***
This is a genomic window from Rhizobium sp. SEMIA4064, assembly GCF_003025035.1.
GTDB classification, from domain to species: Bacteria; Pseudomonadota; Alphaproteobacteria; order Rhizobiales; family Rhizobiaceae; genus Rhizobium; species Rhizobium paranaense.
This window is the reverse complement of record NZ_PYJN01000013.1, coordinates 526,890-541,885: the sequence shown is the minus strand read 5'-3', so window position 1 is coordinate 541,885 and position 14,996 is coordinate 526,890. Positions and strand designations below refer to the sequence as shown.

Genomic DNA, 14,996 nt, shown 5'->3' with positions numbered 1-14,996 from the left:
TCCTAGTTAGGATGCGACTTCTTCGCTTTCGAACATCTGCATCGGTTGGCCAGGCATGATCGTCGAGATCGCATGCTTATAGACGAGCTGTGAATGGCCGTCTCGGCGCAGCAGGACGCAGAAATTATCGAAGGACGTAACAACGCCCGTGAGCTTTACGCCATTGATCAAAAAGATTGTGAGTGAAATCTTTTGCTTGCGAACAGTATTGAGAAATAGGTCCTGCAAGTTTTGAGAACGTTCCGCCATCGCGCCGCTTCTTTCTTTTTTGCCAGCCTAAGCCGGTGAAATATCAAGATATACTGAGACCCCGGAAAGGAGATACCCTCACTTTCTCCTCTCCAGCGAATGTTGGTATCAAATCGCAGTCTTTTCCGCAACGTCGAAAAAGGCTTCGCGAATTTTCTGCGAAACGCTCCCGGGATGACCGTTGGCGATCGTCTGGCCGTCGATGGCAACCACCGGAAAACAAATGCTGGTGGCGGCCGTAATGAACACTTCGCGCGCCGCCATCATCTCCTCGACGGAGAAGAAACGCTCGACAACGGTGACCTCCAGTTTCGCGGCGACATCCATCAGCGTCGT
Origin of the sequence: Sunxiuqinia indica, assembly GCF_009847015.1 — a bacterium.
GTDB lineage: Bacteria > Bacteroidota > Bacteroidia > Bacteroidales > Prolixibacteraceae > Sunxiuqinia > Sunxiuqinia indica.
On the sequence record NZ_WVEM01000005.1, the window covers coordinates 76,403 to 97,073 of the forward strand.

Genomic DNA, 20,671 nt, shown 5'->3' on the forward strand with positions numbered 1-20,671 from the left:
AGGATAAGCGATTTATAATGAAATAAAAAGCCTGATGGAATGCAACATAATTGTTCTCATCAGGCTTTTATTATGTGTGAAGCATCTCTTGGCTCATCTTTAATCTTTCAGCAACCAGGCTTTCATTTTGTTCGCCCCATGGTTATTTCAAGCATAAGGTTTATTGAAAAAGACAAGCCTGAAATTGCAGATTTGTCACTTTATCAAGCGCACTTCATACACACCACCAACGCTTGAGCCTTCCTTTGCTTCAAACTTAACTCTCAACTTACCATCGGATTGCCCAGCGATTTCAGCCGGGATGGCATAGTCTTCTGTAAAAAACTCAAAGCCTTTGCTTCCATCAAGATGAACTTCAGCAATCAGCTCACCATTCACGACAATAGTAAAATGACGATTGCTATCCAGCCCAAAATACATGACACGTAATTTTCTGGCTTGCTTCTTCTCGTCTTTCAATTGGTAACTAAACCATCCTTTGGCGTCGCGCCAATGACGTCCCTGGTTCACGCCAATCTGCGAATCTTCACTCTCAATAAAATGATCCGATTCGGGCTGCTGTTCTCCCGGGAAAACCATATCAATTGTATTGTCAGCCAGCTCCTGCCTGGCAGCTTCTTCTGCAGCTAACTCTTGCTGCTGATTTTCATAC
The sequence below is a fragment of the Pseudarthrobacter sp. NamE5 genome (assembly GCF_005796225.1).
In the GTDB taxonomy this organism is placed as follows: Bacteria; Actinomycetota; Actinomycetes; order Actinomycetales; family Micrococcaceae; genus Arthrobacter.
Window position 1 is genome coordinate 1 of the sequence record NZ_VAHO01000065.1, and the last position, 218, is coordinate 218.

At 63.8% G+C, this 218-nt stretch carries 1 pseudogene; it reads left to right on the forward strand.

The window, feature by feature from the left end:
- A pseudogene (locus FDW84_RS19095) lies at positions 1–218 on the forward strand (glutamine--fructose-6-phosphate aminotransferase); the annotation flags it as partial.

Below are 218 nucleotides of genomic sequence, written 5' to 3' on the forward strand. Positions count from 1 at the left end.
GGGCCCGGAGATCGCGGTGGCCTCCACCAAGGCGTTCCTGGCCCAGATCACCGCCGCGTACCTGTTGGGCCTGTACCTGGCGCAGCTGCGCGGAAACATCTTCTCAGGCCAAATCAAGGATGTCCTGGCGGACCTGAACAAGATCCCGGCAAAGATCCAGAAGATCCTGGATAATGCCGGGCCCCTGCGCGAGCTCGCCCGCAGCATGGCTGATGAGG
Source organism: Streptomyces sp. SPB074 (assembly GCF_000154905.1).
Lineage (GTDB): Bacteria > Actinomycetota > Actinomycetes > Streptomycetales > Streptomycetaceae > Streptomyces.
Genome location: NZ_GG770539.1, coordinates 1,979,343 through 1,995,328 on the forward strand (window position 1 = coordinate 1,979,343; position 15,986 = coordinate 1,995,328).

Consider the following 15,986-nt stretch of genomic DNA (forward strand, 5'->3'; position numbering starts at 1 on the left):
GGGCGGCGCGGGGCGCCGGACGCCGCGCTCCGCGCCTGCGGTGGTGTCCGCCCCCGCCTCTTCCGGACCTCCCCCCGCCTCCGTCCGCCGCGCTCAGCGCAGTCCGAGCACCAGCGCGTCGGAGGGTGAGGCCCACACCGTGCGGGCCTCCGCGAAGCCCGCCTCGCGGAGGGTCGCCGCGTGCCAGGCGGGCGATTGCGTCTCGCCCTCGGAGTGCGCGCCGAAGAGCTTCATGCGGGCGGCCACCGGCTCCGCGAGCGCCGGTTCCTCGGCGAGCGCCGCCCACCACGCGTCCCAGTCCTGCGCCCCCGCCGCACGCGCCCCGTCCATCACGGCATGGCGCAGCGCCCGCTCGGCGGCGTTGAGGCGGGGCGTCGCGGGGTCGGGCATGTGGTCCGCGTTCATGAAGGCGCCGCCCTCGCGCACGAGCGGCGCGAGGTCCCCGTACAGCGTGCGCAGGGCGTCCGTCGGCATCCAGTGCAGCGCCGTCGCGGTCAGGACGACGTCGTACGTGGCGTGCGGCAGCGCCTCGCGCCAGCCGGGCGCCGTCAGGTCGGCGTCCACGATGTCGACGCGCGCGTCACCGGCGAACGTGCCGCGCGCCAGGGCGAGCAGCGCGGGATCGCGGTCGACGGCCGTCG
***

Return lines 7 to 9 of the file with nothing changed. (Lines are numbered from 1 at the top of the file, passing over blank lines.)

GTDB lineage: Bacteria > Bacteroidota > Bacteroidia > Bacteroidales > Prolixibacteraceae > Sunxiuqinia > Sunxiuqinia indica.
On the sequence record NZ_WVEM01000005.1, the window covers coordinates 76,403 to 97,073 of the forward strand.

Genomic DNA, 20,671 nt, shown 5'->3' on the forward strand with positions numbered 1-20,671 from the left: